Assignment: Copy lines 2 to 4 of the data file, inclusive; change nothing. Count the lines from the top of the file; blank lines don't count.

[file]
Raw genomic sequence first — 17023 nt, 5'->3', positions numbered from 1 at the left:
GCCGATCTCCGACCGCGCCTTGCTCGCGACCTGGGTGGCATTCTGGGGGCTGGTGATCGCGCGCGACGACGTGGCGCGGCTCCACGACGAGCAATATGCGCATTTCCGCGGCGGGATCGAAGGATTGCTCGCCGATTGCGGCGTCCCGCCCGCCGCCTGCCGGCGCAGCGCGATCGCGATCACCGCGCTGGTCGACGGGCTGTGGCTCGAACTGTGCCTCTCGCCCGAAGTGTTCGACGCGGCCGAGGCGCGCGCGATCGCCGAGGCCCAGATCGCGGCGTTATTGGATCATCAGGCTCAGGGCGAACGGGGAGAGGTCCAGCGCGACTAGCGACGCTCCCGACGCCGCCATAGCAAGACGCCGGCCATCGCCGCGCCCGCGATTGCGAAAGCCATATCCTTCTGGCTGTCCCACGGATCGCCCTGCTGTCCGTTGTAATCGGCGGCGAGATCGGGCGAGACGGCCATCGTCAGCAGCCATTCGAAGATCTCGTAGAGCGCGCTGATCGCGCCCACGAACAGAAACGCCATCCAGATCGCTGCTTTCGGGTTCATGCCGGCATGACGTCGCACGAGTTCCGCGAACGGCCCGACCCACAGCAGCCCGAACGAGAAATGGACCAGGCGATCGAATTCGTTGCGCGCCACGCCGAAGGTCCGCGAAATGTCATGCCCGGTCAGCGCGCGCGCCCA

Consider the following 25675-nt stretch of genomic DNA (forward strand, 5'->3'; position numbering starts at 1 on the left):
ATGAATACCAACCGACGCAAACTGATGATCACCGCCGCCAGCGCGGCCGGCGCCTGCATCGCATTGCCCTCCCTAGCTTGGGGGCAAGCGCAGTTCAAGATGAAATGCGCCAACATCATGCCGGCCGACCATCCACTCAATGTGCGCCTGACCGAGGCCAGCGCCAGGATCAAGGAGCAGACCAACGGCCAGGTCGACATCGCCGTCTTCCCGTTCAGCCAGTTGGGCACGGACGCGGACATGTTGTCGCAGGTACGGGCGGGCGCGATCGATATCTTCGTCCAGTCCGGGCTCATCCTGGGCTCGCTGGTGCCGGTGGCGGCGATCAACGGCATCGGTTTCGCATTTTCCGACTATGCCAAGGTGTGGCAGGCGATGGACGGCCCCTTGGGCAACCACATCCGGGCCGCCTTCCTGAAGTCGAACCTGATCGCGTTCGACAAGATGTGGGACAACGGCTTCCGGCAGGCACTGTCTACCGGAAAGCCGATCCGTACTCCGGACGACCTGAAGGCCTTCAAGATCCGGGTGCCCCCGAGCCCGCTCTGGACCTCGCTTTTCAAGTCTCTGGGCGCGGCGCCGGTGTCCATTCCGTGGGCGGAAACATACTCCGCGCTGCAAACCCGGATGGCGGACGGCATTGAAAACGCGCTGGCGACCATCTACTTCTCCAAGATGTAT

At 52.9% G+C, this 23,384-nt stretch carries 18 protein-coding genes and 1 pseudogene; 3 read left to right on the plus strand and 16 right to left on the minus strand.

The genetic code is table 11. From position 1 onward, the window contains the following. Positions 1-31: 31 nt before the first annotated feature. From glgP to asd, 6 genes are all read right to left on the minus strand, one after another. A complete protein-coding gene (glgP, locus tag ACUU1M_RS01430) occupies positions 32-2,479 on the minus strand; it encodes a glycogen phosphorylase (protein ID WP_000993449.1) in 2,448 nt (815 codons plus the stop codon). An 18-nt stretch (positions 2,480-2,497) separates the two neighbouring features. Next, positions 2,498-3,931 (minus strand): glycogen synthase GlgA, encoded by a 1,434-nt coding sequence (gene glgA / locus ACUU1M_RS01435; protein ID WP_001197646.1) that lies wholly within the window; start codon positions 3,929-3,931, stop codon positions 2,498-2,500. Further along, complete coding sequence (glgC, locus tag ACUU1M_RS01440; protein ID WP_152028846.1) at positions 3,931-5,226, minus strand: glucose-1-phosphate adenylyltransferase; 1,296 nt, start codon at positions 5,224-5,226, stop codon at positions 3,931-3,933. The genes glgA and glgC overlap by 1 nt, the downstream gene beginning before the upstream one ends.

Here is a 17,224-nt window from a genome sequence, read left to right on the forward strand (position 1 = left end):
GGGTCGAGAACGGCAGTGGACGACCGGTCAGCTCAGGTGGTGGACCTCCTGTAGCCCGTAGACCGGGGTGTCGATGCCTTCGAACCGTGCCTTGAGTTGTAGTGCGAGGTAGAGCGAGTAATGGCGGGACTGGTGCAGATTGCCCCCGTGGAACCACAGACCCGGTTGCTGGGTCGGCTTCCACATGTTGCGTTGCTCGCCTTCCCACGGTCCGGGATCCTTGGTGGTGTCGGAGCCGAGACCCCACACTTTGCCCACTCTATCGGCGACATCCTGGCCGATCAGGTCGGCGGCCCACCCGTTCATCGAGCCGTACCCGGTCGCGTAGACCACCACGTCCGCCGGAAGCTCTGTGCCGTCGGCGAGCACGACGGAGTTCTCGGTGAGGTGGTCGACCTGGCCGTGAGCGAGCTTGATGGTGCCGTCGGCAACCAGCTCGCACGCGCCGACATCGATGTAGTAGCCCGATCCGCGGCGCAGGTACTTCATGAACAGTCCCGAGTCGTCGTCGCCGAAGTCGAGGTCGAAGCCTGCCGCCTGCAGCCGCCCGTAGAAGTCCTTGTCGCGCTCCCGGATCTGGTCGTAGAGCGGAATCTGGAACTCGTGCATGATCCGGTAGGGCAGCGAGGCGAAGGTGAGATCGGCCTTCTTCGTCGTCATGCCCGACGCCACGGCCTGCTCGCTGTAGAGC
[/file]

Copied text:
GCCGATCTCCGACCGCGCCTTGCTCGCGACCTGGGTGGCATTCTGGGGGCTGGTGATCGCGCGCGACGACGTGGCGCGGCTCCACGACGAGCAATATGCGCATTTCCGCGGCGGGATCGAAGGATTGCTCGCCGATTGCGGCGTCCCGCCCGCCGCCTGCCGGCGCAGCGCGATCGCGATCACCGCGCTGGTCGACGGGCTGTGGCTCGAACTGTGCCTCTCGCCCGAAGTGTTCGACGCGGCCGAGGCGCGCGCGATCGCCGAGGCCCAGATCGCGGCGTTATTGGATCATCAGGCTCAGGGCGAACGGGGAGAGGTCCAGCGCGACTAGCGACGCTCCCGACGCCGCCATAGCAAGACGCCGGCCATCGCCGCGCCCGCGATTGCGAAAGCCATATCCTTCTGGCTGTCCCACGGATCGCCCTGCTGTCCGTTGTAATCGGCGGCGAGATCGGGCGAGACGGCCATCGTCAGCAGCCATTCGAAGATCTCGTAGAGCGCGCTGATCGCGCCCACGAACAGAAACGCCATCCAGATCGCTGCTTTCGGGTTCATGCCGGCATGACGTCGCACGAGTTCCGCGAACGGCCCGACCCACAGCAGCCCGAACGAGAAATGGACCAGGCGATCGAATTCGTTGCGCGCCACGCCGAAGGTCCGCGAAATGTCATGCCCGGTCAGCGCGCGCGCCCA

Consider the following 25675-nt stretch of genomic DNA (forward strand, 5'->3'; position numbering starts at 1 on the left):
ATGAATACCAACCGACGCAAACTGATGATCACCGCCGCCAGCGCGGCCGGCGCCTGCATCGCATTGCCCTCCCTAGCTTGGGGGCAAGCGCAGTTCAAGATGAAATGCGCCAACATCATGCCGGCCGACCATCCACTCAATGTGCGCCTGACCGAGGCCAGCGCCAGGATCAAGGAGCAGACCAACGGCCAGGTCGACATCGCCGTCTTCCCGTTCAGCCAGTTGGGCACGGACGCGGACATGTTGTCGCAGGTACGGGCGGGCGCGATCGATATCTTCGTCCAGTCCGGGCTCATCCTGGGCTCGCTGGTGCCGGTGGCGGCGATCAACGGCATCGGTTTCGCATTTTCCGACTATGCCAAGGTGTGGCAGGCGATGGACGGCCCCTTGGGCAACCACATCCGGGCCGCCTTCCTGAAGTCGAACCTGATCGCGTTCGACAAGATGTGGGACAACGGCTTCCGGCAGGCACTGTCTACCGGAAAGCCGATCCGTACTCCGGACGACCTGAAGGCCTTCAAGATCCGGGTGCCCCCGAGCCCGCTCTGGACCTCGCTTTTCAAGTCTCTGGGCGCGGCGCCGGTGTCCATTCCGTGGGCGGAAACATACTCCGCGCTGCAAACCCGGATGGCGGACGGCATTGAAAACGCGCTGGCGACCATCTACTTCTCCAAGATGTAT